# Brooklyn Learning Lab’s Session Routine: Set One

Online tutoring offers numerous opportunities. The platform we chose to use and the Mathematical teaching methods we employ (Number Talks and Math Talks) forces us to follow focused routines. This post contains our week one and two routines with explanations and a powerpoint document to download and use. This powerpoint document would be great for small group sessions.

EXPERIMENT AS MUCH AS POSSIBLE

We started the session with this problem and we realized the error of our ways. Children who favor traditional algorithms (nothing wrong with the method we do not discourage kids from using it) have problems seeing numbers as having flexible parts with a fixed total (this may be an unfair generalization so do not take it as an absolute fact; it is our experience). Our problem intensifies further because this problem requires a simple subtraction execution. However, if kids are not exposed to the part-total concept in schools they see this problem as an addition. {Opportunity 1 (some may see this as our failure) Next, we added this puzzle to our routine.

These two problems showed us that to answer the first question we needed to develop the part-total concept. Thus, the puzzle presented an enormous opportunity to accomplish our task.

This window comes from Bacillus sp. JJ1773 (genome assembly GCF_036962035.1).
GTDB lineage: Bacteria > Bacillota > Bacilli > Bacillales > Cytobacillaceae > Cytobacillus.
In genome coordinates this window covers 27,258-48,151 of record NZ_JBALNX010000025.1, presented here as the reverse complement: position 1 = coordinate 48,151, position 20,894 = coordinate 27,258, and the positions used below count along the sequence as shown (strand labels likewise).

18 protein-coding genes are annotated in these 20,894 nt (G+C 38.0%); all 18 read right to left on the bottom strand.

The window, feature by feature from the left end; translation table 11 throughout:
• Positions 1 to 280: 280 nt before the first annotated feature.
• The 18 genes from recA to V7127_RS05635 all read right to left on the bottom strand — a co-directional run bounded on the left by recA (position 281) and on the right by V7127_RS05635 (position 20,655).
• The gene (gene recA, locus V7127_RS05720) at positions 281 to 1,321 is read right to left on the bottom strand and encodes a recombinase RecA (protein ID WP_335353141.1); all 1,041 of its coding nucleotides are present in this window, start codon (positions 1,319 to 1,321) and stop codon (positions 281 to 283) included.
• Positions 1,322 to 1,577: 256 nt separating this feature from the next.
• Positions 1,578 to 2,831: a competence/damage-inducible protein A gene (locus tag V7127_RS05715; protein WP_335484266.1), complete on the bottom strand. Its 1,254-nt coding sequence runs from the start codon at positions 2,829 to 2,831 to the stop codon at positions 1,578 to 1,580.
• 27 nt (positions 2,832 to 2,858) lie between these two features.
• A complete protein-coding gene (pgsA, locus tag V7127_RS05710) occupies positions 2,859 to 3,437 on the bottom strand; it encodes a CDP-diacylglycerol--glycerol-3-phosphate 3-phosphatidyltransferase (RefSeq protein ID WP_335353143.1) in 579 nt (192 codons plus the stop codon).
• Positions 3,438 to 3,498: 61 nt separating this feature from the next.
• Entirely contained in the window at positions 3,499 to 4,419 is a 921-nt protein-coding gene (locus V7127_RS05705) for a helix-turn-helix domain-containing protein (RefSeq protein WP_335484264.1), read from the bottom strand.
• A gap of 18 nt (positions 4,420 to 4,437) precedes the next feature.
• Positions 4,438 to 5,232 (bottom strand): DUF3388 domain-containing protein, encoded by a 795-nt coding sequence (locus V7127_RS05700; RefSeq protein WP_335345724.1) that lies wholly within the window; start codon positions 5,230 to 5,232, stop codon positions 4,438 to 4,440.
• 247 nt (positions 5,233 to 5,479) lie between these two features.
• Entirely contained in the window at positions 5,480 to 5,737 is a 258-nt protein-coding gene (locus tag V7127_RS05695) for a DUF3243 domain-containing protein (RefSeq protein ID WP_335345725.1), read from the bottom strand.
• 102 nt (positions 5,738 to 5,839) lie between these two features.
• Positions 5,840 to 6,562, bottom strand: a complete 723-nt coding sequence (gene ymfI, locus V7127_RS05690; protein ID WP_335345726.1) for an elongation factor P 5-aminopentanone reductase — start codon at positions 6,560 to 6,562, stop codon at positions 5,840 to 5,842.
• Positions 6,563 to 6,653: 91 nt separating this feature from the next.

HOW DID WE DO THE PART-TOTAL DANCE and SUBTRACTED OUR WAY?

STEP ONE: Introduce three shapes (Addition) STEP TWO: Do the simple (find parts for a total using a number bond). We found kids sometimes use two, three, four or five parts to create their total (12= 6 + 6; 3+6+3; 7+3+2; 5+3+2+2). The goal is to have them practice building a total using different parts (Addition continues). STEP THREE: What is different? (Subtraction introduced; part missing). In the powerpoint file, you will find shapes that have 5 parts and 6 parts to use as addition and subtraction problem models). The goal is to see if kids realize that this problem was different from the initial one. It changed from an addition to a subtraction problem based on what was given.

1. What was given?
2. What was not given? STEP FOUR: Solve the problem

Now after using the first three steps the only thing to do is solve our opening problem. The problem requires the use of subtraction via understanding the part-total concept. That is all we wanted the kids to do: subtract (knowing how to subtract is useless without knowing when and for what cases; thus the need to develop concept and skill). We have used a combination of these four routines for three days now. We will continue to use these routines but with minor tweaks and additions. This week we intend to add this piece to the above routine. The combination of addition and subtraction interchangeably. You are welcome to use the following document and create your own routines. Brooklyn Learning Lab Part-Total.

Tricia Herbert (Educator).